When I was single and living on my own, I was a fairly ambitious person. I used to want to live in D.C. and work in government or public policy. One of the young women in this book reminded me of that old Amy.I know that feeling, all too well. I used to be good at things. I used to have grand ideas. I used to be ready to change the world! I used to have unique and valuable skills. Nowadays, I can't even get the dishes washed. (I can hardly even reach the faucet.)
It just so happened that, on the day I was reading about her life, my life was SOOO stay-at-home-momish. It was one of those days where I felt like I had been doing laundry non-stop for three days. What happened to that young woman I used to be, so full of life and energy?
However, I was also re-reading A History of the American People while waiting to be poked all morning. (Fortunately no one else was in the waiting room for long, so I turned the TV off.) It struck me again, with more force this time, that the key to successful new grand ventures is not the bright and energetic visionaries who get them started. Nor is it how many young, strong men (or, in these more egalitarian times, independent, energetic women) you have around to carry out your plans.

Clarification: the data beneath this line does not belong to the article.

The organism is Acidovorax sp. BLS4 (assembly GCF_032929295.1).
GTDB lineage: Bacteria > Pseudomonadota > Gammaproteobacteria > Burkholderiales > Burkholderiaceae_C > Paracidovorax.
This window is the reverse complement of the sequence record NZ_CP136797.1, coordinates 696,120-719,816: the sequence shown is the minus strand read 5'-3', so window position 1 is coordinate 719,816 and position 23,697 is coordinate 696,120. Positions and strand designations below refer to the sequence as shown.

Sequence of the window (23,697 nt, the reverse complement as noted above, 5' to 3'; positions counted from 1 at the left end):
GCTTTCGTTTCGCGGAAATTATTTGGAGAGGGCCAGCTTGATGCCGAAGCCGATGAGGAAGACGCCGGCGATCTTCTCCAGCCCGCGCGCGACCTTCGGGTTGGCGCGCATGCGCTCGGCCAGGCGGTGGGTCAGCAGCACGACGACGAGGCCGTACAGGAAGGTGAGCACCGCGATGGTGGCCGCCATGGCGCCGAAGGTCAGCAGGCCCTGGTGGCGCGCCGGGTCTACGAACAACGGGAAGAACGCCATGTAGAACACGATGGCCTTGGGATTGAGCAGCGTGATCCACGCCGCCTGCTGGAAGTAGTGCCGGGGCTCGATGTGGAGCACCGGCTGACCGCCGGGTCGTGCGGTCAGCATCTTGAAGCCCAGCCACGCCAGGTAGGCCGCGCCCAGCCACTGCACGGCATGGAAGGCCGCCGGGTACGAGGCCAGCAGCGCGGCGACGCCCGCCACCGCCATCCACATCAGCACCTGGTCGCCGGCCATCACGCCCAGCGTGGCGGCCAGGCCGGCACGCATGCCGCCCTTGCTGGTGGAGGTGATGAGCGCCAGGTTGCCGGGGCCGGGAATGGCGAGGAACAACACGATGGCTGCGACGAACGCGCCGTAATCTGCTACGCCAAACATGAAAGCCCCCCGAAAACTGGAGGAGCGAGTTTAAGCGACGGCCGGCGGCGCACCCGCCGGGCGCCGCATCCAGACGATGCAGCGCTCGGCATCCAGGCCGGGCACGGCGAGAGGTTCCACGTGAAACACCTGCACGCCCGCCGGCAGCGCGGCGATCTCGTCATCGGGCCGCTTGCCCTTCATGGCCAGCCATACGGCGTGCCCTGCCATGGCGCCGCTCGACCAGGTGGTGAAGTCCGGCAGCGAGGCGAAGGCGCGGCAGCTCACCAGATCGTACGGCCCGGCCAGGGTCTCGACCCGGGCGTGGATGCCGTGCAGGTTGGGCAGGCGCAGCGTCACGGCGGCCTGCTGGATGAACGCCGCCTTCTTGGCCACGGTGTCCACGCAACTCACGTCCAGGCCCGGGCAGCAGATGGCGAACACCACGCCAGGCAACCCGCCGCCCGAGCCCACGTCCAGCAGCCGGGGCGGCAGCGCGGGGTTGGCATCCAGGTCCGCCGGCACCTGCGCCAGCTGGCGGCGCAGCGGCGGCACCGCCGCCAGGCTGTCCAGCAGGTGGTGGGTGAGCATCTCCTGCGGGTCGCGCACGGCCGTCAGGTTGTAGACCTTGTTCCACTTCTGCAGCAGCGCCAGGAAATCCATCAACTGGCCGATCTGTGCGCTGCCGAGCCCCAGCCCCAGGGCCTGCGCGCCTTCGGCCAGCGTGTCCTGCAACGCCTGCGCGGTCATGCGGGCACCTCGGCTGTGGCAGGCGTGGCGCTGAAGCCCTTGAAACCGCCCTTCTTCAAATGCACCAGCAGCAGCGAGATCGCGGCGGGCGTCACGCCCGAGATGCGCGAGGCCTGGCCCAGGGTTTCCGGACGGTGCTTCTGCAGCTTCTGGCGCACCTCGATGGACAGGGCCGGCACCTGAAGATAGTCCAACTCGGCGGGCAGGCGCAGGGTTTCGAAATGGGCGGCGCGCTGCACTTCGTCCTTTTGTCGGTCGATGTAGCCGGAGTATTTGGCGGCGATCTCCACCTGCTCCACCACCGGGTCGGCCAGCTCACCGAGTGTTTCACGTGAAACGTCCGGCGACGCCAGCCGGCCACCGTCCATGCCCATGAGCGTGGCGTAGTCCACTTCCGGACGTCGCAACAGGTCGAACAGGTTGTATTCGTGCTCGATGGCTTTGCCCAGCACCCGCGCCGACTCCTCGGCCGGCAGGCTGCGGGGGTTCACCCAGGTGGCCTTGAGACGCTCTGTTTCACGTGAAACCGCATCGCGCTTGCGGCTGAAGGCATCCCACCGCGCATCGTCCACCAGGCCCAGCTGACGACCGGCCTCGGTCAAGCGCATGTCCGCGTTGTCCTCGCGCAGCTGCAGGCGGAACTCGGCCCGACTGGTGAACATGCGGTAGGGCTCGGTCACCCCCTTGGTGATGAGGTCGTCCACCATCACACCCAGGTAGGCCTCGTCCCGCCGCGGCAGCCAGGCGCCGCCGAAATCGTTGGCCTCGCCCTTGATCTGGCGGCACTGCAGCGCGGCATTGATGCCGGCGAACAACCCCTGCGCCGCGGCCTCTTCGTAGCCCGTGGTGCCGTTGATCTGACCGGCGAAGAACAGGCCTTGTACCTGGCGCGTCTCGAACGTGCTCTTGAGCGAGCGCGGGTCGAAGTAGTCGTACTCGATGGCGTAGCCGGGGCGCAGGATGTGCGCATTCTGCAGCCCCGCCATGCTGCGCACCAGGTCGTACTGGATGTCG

No, what a new colony or novel idea needs to make it a success is a bunch of pregnant mamas waddling around, trying to get supper on the table. That's where permanent colonies come from; that's where lasting social change sets in. Somewhere in the middle of all those diaper changes, a new world is born.
In the book A Lantern in her Hand, an elderly pioneer woman attends the "old settlers" picnic.
And then it was time for the speech of the day. The young county attorney made it, from the airy heights of the band stand, at his side a glass of water on Abbie Deal's marble-topped table.
It was a good speech. It flapped its wings and soared over the oaks and elms, and eventually came home to roost with: "You . . . you were the intrepid people! You, my friends, were the sturdy ones. Your days have been magnificent poems of labor. Your years have been as heroic stories as the sagas. Your lives have been dauntless, courageous, sweeping epics."
"'Sweeping' is the word, Sarah!" Abbie said when the applause had faded away into the grove. "I wish I had a dollar for every broom I've worn out."
Sarah Lutz's little black eyes twinkled.
"How about it, Abbie, do you feel like a poem?"
"No, Sarah, I was always too busy filling up the youngsters and getting the patches on the overalls to notice that I was part of an epic."